The keynote speech was even more striking. It's standard practice to invite a Jewish celebrity to headline major Federation events. This year's guest was award-winning actor Richard Dreyfuss. But other than a "Borscht belt"-inspired opening riff about learning to nod and say "Yes, dear" to his wife, Dreyfuss left obvious material aside. He didn't dwell on humorous anecdotes from his Hollywood career, or talk about how being Jewish helped his craft. Instead, Dreyfuss reminisced about a cultural place and time that could hardly be more foreign to his Iowa audience, regardless of age or religious background.

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Republicans left Iowa House seats uncontested in nearly every battleground Iowa Senate district

by: desmoinesdem

Mon Aug 25, 2014 at 12:41:54 PM CDT

The filing period for general-election candidates closed on August 15. You can view the full candidate list for federal and state offices on the Iowa Secretary of State's website. John Deeth briefly reviews all 100 House races here. Next month, I'll be posting on the most competitive Iowa House races.

For today, I'm interested in what appears to be a pattern of Republicans letting Iowa House seats go in battleground Iowa Senate districts. I suspect a strategy is in play to depress GOTV in the more Democratic halves of these districts.  

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Push Polling Call

by: idiosynchronic

Sun Aug 24, 2014 at 17:09:18 PM CDT

Just occured, 4:25pm CDT -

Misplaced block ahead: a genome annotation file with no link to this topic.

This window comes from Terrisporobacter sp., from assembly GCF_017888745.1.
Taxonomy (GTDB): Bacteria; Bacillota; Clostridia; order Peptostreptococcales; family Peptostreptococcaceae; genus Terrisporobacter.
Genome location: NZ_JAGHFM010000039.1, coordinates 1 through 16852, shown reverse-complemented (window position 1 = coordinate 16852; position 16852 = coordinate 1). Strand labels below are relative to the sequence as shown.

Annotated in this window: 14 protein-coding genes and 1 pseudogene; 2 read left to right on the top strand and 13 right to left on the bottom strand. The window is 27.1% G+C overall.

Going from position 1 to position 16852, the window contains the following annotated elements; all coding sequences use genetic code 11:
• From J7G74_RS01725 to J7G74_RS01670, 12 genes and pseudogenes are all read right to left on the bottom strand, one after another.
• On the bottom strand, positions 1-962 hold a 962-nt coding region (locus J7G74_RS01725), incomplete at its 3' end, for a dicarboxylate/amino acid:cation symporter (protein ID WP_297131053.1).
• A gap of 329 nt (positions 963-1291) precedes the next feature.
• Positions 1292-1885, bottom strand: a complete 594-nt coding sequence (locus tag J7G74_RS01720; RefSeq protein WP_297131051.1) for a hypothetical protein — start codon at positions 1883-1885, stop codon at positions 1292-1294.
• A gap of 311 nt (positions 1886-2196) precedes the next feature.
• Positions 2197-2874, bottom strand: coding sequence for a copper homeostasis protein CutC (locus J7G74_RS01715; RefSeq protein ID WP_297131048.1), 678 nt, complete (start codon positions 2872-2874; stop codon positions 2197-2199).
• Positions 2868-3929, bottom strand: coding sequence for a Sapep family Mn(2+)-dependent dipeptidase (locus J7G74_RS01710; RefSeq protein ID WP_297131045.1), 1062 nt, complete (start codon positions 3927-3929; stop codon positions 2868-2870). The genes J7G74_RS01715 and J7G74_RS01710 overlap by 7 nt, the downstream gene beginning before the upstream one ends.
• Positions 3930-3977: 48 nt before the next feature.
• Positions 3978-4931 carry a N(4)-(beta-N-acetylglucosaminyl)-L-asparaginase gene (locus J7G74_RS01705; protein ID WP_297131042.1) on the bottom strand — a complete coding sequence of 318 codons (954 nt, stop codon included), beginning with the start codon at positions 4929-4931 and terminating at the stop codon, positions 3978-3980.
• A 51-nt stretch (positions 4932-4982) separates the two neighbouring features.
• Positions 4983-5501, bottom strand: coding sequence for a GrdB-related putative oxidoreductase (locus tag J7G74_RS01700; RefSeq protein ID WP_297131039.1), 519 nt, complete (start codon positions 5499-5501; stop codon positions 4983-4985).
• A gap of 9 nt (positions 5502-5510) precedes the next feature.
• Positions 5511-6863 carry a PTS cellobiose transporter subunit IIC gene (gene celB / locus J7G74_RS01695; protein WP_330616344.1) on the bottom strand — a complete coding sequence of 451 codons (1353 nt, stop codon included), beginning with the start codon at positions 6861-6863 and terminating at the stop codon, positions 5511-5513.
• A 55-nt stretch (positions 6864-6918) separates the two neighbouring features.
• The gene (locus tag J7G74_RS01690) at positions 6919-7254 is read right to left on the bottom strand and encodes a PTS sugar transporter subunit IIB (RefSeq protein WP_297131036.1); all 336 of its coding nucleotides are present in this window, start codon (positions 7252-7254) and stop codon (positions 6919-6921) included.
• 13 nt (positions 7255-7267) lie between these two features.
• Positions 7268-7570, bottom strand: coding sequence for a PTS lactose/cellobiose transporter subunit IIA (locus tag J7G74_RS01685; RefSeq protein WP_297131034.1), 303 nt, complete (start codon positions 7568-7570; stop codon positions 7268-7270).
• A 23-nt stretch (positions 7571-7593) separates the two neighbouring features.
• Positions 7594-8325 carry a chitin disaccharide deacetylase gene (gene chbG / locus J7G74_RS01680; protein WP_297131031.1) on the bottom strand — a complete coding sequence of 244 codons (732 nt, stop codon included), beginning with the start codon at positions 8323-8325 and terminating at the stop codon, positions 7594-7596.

Caller identified himself as Jeff from National (mumble) Survey, wants to know if I have time for a very short survey, he specifically says that he will transfer me to an automated system. I (obviously) accepted. "This poll is primarily concerned with the Senate election."

It was short - and I encourage you to read through to after action, because that's the interesting part.

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IA-04: Jim Mowrer's third ad focuses on Social Security

by: desmoinesdem

Fri Aug 22, 2014 at 12:25:20 PM CDT

Today Democratic candidate Jim Mowrer started running his third television commercial across Iowa's fourth Congressional district. In look and feel, the 30-second spot closely resembles Mowrer's first and second television ads, featuring the candidate's own voice and the same acoustic background music. While the previous ads focused on Mowrer's public service, the new one mentions an earlier part of his biography: the family tragedy that cemented his commitment to preserving Social Security. I've posted the video and transcript after the jump.

Mowrer's new ad does not mention six-term Republican incumbent Steve King by name. Rather, the Democrat says he disagrees with those who "want to weaken Social Security." King has voted for the House Republican Study Committee budget, which would increase the Social Security full retirement age and put Social Security's cost of living adjustments on the "chained Consumer Price Index." (Bleeding Heartland has explained before why chained CPI would be disastrous for lower- and middle-income Social Security recipients.) More than 100 of King's House GOP colleagues rejected the Republican Study Committee budget.

King has also repeatedly voted for House Budget Committee Chair Paul Ryan's budget plans, though in recent years Ryan has backed off from Social Security cuts he once advocated.

To my knowledge, King has not run any radio or television commercials this year. Nor has he given the appearance of being worried about Mowrer's challenge. His lackluster fundraising let Mowrer build up a financial advantage. In addition, King has been relying on his son and daughter-in-law to run the campaign, rather than the professionals he brought in to manage his 2012 re-election bid against Christie Vilsack.